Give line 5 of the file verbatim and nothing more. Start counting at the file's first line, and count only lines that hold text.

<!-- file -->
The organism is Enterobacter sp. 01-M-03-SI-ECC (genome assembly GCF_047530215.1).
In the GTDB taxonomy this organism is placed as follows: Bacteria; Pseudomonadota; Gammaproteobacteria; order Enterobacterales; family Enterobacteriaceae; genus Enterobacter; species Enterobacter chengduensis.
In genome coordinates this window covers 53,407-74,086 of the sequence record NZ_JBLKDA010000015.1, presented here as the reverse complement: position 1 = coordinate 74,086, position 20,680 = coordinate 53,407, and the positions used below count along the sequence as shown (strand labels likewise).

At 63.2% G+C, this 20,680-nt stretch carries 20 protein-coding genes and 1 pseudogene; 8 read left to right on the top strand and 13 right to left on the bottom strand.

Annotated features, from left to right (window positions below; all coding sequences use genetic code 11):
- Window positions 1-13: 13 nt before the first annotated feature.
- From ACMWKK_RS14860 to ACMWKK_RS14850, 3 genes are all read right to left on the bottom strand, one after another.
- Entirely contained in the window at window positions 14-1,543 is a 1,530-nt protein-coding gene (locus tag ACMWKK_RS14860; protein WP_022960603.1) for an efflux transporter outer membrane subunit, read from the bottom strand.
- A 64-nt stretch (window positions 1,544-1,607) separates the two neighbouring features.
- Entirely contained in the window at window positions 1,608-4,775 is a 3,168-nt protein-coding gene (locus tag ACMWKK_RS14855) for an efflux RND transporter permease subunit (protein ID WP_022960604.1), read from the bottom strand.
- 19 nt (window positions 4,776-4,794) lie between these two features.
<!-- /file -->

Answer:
Annotated features, from left to right (window positions below; all coding sequences use genetic code 11):